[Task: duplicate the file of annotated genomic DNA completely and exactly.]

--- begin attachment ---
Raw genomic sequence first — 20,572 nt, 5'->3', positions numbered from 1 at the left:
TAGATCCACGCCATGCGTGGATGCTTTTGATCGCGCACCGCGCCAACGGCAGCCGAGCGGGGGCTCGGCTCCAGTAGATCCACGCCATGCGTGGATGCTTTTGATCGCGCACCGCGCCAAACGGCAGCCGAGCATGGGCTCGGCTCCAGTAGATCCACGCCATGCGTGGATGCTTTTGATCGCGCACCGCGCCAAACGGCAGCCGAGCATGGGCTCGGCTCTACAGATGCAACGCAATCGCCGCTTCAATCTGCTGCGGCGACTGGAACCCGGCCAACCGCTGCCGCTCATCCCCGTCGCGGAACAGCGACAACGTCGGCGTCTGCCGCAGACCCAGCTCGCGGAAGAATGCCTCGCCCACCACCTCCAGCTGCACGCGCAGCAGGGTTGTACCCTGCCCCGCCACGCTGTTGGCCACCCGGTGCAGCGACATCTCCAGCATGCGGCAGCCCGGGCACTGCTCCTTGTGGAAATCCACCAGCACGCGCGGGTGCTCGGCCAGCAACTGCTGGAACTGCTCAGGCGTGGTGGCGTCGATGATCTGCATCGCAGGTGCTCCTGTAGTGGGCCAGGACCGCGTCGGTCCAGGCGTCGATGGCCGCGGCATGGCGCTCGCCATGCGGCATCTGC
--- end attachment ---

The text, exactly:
Raw genomic sequence first — 20,572 nt, 5'->3', positions numbered from 1 at the left:
TAGATCCACGCCATGCGTGGATGCTTTTGATCGCGCACCGCGCCAACGGCAGCCGAGCGGGGGCTCGGCTCCAGTAGATCCACGCCATGCGTGGATGCTTTTGATCGCGCACCGCGCCAAACGGCAGCCGAGCATGGGCTCGGCTCCAGTAGATCCACGCCATGCGTGGATGCTTTTGATCGCGCACCGCGCCAAACGGCAGCCGAGCATGGGCTCGGCTCTACAGATGCAACGCAATCGCCGCTTCAATCTGCTGCGGCGACTGGAACCCGGCCAACCGCTGCCGCTCATCCCCGTCGCGGAACAGCGACAACGTCGGCGTCTGCCGCAGACCCAGCTCGCGGAAGAATGCCTCGCCCACCACCTCCAGCTGCACGCGCAGCAGGGTTGTACCCTGCCCCGCCACGCTGTTGGCCACCCGGTGCAGCGACATCTCCAGCATGCGGCAGCCCGGGCACTGCTCCTTGTGGAAATCCACCAGCACGCGCGGGTGCTCGGCCAGCAACTGCTGGAACTGCTCAGGCGTGGTGGCGTCGATGATCTGCATCGCAGGTGCTCCTGTAGTGGGCCAGGACCGCGTCGGTCCAGGCGTCGATGGCCGCGGCATGGCGCTCGCCATGCGGCATCTGC